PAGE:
Don’t Miss These Tax Deductions
Car and Truck Expenses
The cost of operating the vehicle for business is deductible only if you have records to prove business usage. It is usually best to use the IRS standard mileage deduction rate of 53.5 cents per mile driven for business use. (2017 IRS standard mileage rates)
Commuting miles are not deductible. You cannot count miles you drive that are commuting from home to your place of business, or from your last business stop to your home, but you can deduct all the miles between your first business related stop to your last business stop of the day. If you run your business from home, you will count all of your miles traveled between your home office and other locations as long as there is a business purpose to the trip.
Salaries and Wages
Payments to employees are deductible. Payments that sole proprietors and LLC members taken from the business are considered to be “draws” on the business and therefore are not deductible.
If you hire a contractor to help with the paperwork or contract dietitian to cover your vacation, the cost of such contract labor is deductible. Be sure that you issue Form 1099-MISC to any such contractor receiving $600 or more.
Rent on Business Property
The cost of renting space is fully deductible.
With the Section 179 deduction rules, you can deduct up to $500,000 for equipment purchases in a single year.
Items used on a business are fully deductible. Coffee served to clients and staff, postage for business mailings, printer ink, paper, and brochures are examples.
Internet and phone charges are fully deductible. If you claim a home office deduction, the cost of the first landline to your home is not deductible. If you have a second line, it is a deductible utility cost.
You can deduct licenses and regulatory fees and taxes on real estate and personal property. If you have employees, you can deduct the employer share of FICA, FUTA, and state unemployment taxes.
If you sell any products, you will deduct state and local sales tax you charge on your goods and services.
The cost of ordinary repairs and maintenance are fully deductible. However, costs that add to the property’s value must be capitalized and recovered through depreciation (although there are some exceptions).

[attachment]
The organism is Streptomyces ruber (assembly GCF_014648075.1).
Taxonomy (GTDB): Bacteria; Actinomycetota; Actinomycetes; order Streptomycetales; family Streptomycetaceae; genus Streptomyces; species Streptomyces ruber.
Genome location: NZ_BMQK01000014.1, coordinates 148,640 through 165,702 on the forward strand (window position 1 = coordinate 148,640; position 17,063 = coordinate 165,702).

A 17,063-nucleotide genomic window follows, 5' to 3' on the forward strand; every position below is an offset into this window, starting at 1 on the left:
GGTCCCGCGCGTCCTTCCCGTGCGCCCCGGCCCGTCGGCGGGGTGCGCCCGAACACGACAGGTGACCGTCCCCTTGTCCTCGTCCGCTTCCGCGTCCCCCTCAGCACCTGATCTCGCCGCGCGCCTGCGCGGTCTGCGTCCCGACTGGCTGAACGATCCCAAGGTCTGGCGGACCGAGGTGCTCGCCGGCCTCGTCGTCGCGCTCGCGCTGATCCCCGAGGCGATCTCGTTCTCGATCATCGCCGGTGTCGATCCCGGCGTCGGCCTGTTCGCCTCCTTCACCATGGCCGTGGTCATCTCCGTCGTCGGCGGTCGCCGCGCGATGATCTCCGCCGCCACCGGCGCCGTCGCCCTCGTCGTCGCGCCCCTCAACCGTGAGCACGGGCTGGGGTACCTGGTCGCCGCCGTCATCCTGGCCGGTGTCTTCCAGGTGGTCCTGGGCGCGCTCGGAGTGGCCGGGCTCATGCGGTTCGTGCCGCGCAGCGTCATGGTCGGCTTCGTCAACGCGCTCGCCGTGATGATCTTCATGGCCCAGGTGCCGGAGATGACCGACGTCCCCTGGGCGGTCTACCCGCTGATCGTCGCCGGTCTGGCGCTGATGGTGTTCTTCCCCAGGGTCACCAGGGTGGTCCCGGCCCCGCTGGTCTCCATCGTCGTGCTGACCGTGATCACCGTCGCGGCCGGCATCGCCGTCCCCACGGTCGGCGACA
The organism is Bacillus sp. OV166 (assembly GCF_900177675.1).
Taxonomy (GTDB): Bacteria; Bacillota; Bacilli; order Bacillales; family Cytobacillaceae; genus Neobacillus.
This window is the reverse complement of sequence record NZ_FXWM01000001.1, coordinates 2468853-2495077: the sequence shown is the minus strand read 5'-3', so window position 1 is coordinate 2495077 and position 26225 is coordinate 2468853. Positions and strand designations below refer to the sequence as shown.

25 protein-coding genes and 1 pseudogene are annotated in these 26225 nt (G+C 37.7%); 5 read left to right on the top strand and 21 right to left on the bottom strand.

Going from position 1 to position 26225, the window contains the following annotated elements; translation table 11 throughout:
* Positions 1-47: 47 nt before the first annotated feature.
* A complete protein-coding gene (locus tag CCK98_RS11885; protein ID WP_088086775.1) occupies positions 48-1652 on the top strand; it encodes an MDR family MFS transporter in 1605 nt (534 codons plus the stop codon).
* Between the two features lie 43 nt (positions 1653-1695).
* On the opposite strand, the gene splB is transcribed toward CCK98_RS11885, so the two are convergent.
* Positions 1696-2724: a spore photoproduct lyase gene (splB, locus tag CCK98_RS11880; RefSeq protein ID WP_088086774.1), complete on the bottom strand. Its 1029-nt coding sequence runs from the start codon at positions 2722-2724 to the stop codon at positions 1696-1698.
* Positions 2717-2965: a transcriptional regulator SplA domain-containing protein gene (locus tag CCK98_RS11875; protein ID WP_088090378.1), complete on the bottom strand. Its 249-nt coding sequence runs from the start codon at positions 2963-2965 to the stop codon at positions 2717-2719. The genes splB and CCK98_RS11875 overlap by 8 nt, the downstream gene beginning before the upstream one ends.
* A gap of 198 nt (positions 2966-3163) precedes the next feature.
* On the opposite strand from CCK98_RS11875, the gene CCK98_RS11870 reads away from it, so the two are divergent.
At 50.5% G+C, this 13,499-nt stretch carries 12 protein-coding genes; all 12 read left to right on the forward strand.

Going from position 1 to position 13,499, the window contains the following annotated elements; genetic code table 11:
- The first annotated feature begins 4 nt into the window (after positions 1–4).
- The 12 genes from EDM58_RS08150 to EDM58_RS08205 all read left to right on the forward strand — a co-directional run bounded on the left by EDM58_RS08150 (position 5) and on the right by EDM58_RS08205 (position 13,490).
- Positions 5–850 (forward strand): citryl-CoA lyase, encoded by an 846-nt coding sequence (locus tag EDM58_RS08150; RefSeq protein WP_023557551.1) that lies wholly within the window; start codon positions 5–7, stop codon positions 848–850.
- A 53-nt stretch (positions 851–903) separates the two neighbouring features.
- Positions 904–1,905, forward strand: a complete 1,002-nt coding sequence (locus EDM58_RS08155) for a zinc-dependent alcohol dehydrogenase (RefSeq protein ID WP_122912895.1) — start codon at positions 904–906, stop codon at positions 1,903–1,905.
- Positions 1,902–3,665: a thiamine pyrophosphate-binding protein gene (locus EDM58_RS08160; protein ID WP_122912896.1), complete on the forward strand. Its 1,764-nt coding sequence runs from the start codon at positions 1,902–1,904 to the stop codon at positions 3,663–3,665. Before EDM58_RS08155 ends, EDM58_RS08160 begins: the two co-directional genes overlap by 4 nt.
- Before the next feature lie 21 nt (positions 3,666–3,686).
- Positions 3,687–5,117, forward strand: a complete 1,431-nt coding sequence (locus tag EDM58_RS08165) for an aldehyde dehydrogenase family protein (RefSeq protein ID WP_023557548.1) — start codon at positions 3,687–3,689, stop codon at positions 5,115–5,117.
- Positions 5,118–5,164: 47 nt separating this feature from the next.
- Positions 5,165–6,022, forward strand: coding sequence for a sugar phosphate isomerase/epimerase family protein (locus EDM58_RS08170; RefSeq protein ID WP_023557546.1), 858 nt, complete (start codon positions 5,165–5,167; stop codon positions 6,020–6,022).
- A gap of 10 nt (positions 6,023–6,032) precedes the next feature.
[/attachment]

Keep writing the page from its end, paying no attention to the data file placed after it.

The cost of your business owner’s policy, malpractice coverage, and business continuation insurance is fully deductible. The cost of health coverage for self-employed individuals is not a business deduction, but instead, the premiums are deducted on the owner’s personal tax return.
They are fully deductible.
Advertising costs are fully deductible.
If you or staff members travel out of town on business, the cost of transportation (e.g., airfare) and lodging is fully deductible. Check the requirements explained in IRS Publication 463 to claim any travel deduction. However, local commuting costs usually are nondeductible.
A portion of personal expenses of a home are deductible as a business expense if the home is used regularly and exclusively as the principal place of business, a place to meet or deal with clients or customers, or as a separate structure used in the business. The deduction includes both direct costs (e.g., painting a home office) and indirect costs (e.g., the percentage of rent or mortgage interest and real estate taxes that reflect the percentage of business use of the residence).
Legal and Professional Fees
Legal and accounting fees are fully deductible.
Meals and Entertainment
These costs are deductible only up to 50%. Thus, a business lunch is half on you and half on Uncle Sam. And the deduction can only be claimed if you substantiate the expense (see IRS Publication 463).
Rent on Machinery and Equipment
Fees paid to lease or rent items used in your business are fully deductible.
Interest on Business Debt
Interest on loans that the business takes usually is fully deductible as a business expense (e.g., interest on a line of credit or credit card used for business).
Employee Benefit Programs and Qualified Retirement Plans
The cost of employee benefit programs, such as education assistance and dependent care assistance, as well as contributions to employees’ qualified retirement plan accounts, is deductible. For self-employed individuals, contributions to their own qualified retirement plan accounts are personal deductions claimed on Form 1040.